How much of an impact did the Covid situation have on making the new record?

Nick: Luckily we had this recorded before the pandemic hit, so most of last year was just getting things together for the release; artwork, mastering, physical production, etc.

I’ve seen the band described as Atmospheric Black Metal, but I’m not sure if this really fully captures your sound. How would you describe your music and who would you say have been your biggest influences?

Nick: Genre tags are always tough for me. We’ve been going with “dystopian death metal”, but honestly I don’t think it can be pinned down to just that. I’m not really sure exactly how to describe it, and we both like that. We’re not trying to fit into a specific genre, we’re just trying to write music that we like.

Aside from musical influences, what other sources of inspiration have made their way onto your record?

Nick: This EP definitely lays on the existential dread pretty thick. Also a bit of sci-fi, which I’m planning on leaning into a bit more in the future. Influences pop up all over the place, from something as simple as an episode of some TV show, to a dream or just some random mental picture I’ve had. There’s a lot to explore, the hard part is trying to be even remotely original lyrically without being preachy or cheesy. It’s a constant work in progress for me.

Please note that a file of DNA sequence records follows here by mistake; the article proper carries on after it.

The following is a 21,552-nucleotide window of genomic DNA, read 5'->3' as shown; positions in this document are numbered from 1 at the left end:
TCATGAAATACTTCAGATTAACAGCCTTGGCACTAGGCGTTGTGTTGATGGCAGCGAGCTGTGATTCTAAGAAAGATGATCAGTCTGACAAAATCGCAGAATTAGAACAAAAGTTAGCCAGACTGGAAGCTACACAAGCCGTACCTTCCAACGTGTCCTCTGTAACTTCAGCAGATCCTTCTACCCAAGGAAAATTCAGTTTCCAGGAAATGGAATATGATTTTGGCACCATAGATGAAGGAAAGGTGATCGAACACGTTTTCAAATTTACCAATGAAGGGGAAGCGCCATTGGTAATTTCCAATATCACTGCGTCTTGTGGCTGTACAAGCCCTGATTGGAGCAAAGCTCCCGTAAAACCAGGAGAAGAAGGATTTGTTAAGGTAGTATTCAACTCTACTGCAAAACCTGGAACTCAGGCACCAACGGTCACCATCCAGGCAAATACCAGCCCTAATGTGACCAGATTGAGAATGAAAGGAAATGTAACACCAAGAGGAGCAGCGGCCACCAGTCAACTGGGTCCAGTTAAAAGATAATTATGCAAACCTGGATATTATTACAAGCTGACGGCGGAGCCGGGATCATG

From your artwork and song titles I get a feeling of some dystopian themes running through your music. Is there a theme to the EP? What ideas are you exploring lyrically?

Nick: Definitely an overall dystopian vibe to it. We were lucky enough to get to work with Travis Smith for the artwork, and he absolutely nailed it. I couldn’t have asked for a better image to go with the music. As I kind of mentioned above, I would say the overall theme of this EP lyrically is “everything is fucked” (I promise I’m not this depressing in real life…). When it comes time to get the full length together I’m planning on some kind of more cohesive thread to hold the songs together.

We’re in an age now where younger generations have grown up always having streaming or downloadable music, but on the other hand Kataan, like many other bands, continue to put releases out on vinyl (and other formats). Do you think there’s something special about music in a physical form like vinyl, or is it all the same to you what form music comes in?